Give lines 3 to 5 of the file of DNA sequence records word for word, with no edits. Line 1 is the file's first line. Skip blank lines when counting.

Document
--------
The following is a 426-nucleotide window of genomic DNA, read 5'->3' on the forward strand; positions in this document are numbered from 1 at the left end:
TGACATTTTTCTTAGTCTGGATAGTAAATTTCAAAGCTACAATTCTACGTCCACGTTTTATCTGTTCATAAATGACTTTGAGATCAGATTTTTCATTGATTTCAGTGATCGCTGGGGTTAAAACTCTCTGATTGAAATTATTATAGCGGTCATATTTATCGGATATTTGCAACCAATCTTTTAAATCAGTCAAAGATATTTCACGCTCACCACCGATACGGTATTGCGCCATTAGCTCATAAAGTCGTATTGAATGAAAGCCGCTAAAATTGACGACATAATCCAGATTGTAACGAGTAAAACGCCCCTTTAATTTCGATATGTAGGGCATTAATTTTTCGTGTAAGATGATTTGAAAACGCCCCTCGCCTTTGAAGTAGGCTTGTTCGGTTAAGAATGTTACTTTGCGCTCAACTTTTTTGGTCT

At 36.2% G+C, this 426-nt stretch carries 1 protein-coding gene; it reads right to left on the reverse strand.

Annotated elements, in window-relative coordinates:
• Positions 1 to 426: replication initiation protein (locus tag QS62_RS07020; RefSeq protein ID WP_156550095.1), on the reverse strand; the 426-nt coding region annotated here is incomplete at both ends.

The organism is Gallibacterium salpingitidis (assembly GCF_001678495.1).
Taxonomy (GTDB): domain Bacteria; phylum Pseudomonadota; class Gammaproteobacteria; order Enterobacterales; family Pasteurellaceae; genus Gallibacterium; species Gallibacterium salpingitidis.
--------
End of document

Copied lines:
At 36.2% G+C, this 426-nt stretch carries 1 protein-coding gene; it reads right to left on the reverse strand.

Annotated elements, in window-relative coordinates:
• Positions 1 to 426: replication initiation protein (locus tag QS62_RS07020; RefSeq protein ID WP_156550095.1), on the reverse strand; the 426-nt coding region annotated here is incomplete at both ends.